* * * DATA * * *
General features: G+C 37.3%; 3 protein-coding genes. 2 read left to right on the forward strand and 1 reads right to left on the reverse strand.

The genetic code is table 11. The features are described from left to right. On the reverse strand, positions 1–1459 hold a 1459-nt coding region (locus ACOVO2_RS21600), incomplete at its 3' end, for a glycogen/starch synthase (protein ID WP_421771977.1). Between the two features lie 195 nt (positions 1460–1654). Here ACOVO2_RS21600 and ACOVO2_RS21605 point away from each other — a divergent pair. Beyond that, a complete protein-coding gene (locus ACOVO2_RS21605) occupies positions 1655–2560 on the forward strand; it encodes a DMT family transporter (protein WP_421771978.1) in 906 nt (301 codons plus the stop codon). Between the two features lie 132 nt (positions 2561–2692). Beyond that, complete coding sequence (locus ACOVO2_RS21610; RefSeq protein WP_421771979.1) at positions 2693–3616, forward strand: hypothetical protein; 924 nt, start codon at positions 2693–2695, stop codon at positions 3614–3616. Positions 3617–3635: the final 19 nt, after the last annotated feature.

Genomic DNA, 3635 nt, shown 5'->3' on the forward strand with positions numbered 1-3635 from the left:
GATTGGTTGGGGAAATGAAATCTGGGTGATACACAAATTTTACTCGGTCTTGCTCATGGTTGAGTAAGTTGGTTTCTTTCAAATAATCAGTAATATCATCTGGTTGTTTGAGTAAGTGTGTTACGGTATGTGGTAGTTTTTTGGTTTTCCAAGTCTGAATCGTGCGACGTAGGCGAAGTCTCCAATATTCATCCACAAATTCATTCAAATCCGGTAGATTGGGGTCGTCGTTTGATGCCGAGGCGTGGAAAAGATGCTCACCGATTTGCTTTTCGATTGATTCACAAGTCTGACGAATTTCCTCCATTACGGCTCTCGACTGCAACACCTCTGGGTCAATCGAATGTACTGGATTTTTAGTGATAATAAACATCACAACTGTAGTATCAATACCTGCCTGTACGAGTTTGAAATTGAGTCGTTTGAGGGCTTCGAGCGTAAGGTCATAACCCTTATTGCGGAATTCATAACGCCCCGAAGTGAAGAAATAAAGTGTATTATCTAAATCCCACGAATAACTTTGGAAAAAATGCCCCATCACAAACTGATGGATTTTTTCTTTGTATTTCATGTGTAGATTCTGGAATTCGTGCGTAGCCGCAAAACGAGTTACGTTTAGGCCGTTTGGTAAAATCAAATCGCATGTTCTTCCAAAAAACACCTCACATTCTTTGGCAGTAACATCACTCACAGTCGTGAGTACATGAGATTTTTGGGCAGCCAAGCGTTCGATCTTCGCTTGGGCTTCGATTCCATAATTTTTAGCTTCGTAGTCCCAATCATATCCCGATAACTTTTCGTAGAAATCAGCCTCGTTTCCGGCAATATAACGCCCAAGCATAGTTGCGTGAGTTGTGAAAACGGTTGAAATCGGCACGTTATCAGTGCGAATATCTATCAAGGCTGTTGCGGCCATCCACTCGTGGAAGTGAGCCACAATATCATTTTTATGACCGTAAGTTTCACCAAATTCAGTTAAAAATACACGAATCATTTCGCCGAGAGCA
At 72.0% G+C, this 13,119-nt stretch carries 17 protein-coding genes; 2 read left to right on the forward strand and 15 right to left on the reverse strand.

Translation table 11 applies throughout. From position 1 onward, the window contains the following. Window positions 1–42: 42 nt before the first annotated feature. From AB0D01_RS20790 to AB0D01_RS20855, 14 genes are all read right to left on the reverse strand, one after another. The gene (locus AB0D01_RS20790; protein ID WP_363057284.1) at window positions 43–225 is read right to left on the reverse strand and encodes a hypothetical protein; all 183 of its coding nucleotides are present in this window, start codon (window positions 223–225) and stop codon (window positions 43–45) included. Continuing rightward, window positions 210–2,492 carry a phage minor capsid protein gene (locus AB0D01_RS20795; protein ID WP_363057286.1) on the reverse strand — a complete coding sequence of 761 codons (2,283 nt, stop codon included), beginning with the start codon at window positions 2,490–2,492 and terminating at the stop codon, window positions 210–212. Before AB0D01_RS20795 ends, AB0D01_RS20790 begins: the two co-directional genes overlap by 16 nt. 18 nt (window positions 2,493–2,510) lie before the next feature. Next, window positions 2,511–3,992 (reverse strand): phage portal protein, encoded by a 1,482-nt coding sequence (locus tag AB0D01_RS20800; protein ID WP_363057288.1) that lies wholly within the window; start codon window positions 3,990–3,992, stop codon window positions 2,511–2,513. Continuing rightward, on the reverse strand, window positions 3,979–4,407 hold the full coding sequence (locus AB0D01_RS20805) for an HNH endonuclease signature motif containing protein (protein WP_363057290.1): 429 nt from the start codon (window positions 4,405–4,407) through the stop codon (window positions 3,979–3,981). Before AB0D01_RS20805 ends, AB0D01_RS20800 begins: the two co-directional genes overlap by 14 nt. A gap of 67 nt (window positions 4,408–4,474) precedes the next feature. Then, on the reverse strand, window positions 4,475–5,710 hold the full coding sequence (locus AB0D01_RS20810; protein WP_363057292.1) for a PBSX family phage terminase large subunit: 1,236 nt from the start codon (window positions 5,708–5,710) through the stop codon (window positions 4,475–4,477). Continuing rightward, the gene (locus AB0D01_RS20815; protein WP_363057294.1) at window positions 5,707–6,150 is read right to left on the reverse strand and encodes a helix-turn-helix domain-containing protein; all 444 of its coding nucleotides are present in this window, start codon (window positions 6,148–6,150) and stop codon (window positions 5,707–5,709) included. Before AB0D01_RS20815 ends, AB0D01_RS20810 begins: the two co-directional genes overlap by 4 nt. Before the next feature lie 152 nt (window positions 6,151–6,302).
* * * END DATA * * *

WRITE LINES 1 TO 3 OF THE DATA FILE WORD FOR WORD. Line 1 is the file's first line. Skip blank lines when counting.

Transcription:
General features: G+C 37.3%; 3 protein-coding genes. 2 read left to right on the forward strand and 1 reads right to left on the reverse strand.

The genetic code is table 11. The features are described from left to right. On the reverse strand, positions 1–1459 hold a 1459-nt coding region (locus ACOVO2_RS21600), incomplete at its 3' end, for a glycogen/starch synthase (protein ID WP_421771977.1). Between the two features lie 195 nt (positions 1460–1654). Here ACOVO2_RS21600 and ACOVO2_RS21605 point away from each other — a divergent pair. Beyond that, a complete protein-coding gene (locus ACOVO2_RS21605) occupies positions 1655–2560 on the forward strand; it encodes a DMT family transporter (protein WP_421771978.1) in 906 nt (301 codons plus the stop codon). Between the two features lie 132 nt (positions 2561–2692). Beyond that, complete coding sequence (locus ACOVO2_RS21610; RefSeq protein WP_421771979.1) at positions 2693–3616, forward strand: hypothetical protein; 924 nt, start codon at positions 2693–2695, stop codon at positions 3614–3616. Positions 3617–3635: the final 19 nt, after the last annotated feature.

Genomic DNA, 3635 nt, shown 5'->3' on the forward strand with positions numbered 1-3635 from the left: